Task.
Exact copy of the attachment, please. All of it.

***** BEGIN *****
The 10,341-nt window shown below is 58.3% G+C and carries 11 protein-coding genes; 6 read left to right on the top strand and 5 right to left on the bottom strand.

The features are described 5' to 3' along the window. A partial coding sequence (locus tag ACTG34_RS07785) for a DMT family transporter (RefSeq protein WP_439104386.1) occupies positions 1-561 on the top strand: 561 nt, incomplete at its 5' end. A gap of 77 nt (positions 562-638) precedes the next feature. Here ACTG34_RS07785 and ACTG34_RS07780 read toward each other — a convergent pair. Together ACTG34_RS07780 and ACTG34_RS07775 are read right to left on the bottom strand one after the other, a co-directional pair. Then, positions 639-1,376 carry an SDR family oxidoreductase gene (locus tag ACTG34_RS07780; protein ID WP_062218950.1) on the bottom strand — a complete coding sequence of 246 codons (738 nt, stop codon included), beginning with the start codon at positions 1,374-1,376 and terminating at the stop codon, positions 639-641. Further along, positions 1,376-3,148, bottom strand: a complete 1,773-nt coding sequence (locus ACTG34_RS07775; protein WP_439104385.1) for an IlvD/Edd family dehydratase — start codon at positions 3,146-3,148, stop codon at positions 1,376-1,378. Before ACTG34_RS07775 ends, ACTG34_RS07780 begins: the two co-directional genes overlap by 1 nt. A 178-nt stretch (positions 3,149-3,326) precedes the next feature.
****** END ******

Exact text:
The 10,341-nt window shown below is 58.3% G+C and carries 11 protein-coding genes; 6 read left to right on the top strand and 5 right to left on the bottom strand.

The features are described 5' to 3' along the window. A partial coding sequence (locus tag ACTG34_RS07785) for a DMT family transporter (RefSeq protein WP_439104386.1) occupies positions 1-561 on the top strand: 561 nt, incomplete at its 5' end. A gap of 77 nt (positions 562-638) precedes the next feature. Here ACTG34_RS07785 and ACTG34_RS07780 read toward each other — a convergent pair. Together ACTG34_RS07780 and ACTG34_RS07775 are read right to left on the bottom strand one after the other, a co-directional pair. Then, positions 639-1,376 carry an SDR family oxidoreductase gene (locus tag ACTG34_RS07780; protein ID WP_062218950.1) on the bottom strand — a complete coding sequence of 246 codons (738 nt, stop codon included), beginning with the start codon at positions 1,374-1,376 and terminating at the stop codon, positions 639-641. Further along, positions 1,376-3,148, bottom strand: a complete 1,773-nt coding sequence (locus ACTG34_RS07775; protein WP_439104385.1) for an IlvD/Edd family dehydratase — start codon at positions 3,146-3,148, stop codon at positions 1,376-1,378. Before ACTG34_RS07775 ends, ACTG34_RS07780 begins: the two co-directional genes overlap by 1 nt. A 178-nt stretch (positions 3,149-3,326) precedes the next feature.